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Letter to the Editor: COS volunteer expertly responds to anti-Article V misinformation

Published in Blog on July 17, 2017 by Convention of States Project

If you ever see fear and misinformation being spread in your local newspaper, write a letter to the editor! Writing a letter to the editor is a great way to educate your community about Article V and correct any false or misleading information. The following is a great example, written by one of our volunteers in Nebraska.

Two recent metro newspaper items, "The Constitution doesn't need surgery" by Dee Austin on March 29, and "Limited agenda could go off the rails" by Tom Tilden on April 1, provide a good opportunity to clarify the Convention of States initiative and to dismiss some of the false accusations being thrown against it.

The Convention of States is a Constitutional solution to a serious problem. The serious problem is that Washington D.C. is broken. Federal spending and overreach are out of control. Article V of the Constitution gives the states a path to help correct the situation, since Congress has not, and appears it will not, take steps to restore both sanity and liberty.

Austin called this a "Constitutional Convention." It is not. It is a "Convention of States," and the difference matters. The first is a convention to rewrite the Constitution and the second is a convention to propose amendments. Our great nation has so far proposed 33 amendments to the Constitution and the states have ratified 27 of them. The Convention of States is absolutely no different in the scope (constitutional amendments) or the approval (three-fourths of the states must ratify). The important difference is how the amendments are proposed. That's it. Instead of Congress proposing amendments, the states propose amendments.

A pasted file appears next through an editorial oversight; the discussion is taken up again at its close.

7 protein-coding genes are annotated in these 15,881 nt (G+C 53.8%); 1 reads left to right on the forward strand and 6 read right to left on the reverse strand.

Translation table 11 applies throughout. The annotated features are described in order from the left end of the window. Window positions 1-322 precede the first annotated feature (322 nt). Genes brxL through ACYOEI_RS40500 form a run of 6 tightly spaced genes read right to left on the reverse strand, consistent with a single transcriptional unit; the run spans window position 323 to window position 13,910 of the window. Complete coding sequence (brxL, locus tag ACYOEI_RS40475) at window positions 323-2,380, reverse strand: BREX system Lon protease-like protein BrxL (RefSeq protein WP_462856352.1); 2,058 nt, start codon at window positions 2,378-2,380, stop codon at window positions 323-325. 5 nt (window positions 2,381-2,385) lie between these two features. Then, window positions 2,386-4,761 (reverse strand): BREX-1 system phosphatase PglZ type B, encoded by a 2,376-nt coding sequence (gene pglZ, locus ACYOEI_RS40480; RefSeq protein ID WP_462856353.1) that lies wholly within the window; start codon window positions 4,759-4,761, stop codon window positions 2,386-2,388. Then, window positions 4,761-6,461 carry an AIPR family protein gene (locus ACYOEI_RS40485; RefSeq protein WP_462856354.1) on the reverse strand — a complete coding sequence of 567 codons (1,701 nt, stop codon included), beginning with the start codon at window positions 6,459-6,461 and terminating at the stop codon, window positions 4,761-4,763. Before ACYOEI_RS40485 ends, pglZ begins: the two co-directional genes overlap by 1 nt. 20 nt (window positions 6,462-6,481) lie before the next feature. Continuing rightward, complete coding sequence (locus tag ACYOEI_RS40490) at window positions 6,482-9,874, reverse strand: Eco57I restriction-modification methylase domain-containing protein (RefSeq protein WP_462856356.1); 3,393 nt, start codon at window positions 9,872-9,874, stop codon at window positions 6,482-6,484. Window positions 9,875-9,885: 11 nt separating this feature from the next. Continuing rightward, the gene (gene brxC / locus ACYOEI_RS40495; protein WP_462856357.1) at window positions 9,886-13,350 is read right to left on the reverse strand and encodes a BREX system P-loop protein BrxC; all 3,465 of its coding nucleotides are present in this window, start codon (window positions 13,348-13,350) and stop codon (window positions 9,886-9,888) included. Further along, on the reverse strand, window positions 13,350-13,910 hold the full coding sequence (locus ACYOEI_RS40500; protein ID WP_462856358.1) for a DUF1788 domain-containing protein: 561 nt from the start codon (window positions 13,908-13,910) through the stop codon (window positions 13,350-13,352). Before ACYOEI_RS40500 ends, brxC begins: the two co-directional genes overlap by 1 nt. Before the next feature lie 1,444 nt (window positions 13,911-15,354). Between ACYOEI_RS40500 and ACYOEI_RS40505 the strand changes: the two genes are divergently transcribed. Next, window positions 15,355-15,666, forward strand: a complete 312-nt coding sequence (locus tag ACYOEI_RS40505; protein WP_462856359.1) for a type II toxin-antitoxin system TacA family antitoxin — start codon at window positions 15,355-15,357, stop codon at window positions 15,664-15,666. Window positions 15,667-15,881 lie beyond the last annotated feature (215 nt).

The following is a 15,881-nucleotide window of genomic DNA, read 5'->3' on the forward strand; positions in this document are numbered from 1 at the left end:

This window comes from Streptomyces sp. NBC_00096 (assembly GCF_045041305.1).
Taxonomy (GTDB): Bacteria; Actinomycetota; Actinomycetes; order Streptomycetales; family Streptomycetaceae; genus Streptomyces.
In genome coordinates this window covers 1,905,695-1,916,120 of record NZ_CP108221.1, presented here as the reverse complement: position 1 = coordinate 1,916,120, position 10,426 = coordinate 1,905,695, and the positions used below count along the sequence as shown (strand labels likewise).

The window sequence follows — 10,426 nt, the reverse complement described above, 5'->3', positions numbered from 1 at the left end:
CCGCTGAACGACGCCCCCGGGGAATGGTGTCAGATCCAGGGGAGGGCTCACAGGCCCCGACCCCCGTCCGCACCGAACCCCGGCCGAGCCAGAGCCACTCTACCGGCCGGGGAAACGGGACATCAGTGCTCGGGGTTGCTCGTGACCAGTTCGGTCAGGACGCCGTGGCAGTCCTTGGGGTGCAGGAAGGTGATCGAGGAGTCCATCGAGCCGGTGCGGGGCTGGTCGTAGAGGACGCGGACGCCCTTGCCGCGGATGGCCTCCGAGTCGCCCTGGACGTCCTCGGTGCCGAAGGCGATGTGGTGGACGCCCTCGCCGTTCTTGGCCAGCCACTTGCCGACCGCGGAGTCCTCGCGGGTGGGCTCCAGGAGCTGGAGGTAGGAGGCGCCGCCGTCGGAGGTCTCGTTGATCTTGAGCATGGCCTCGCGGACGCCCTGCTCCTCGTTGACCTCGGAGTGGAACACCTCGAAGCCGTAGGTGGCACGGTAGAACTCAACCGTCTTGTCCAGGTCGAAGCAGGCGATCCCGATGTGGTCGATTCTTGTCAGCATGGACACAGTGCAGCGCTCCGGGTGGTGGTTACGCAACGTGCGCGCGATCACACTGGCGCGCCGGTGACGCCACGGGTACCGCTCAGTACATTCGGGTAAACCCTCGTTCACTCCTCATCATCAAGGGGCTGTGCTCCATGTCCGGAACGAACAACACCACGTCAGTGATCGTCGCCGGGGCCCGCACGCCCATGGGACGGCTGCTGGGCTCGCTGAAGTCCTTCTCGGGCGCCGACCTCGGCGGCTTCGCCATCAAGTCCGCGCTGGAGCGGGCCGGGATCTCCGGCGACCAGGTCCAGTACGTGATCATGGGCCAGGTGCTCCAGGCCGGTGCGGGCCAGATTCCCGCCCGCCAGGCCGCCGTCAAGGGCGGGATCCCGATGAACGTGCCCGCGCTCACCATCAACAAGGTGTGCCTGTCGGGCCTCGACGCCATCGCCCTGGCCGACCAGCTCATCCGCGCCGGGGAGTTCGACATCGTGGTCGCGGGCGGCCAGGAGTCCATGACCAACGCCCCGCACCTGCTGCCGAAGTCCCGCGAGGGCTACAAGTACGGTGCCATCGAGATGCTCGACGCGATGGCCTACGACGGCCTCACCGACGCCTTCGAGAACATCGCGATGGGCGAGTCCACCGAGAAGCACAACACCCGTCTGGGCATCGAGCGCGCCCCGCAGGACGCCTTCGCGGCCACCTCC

Contrary to what Tilden would have you believe, we have held conventions before. Many times. We have long-standing convention rules and precedent supported by Supreme Court rulings. For good reason, our Founding Fathers set the bar very high when it comes to amending the Constitution. A Convention of States proposal process does not bypass any Constitutional requirements.

Opponents of a Convention of States primarily use fear and misdirection to try and shape the discussion. The sad irony is that we know that Washington is broken and that the course we are on will not leave a better country for our children, and yet opponents try to paint the solution with anxiety and alarm. We are better than that, and as Americans become reeducated with the Constitution they will come to realize that there is nothing to fear from a Convention of States.

Right now, our voice in Nebraska to fix Washington is in LR6, the call for a Convention of States to “impose fiscal restraints on the federal government, limit the power and jurisdiction of the federal government, and limit the terms of office for its officials and for members of Congress.” I am fully behind LR6 and urge all Nebraskans to help get their state senators on board with a phone call, email, or letter.

Steve Riese

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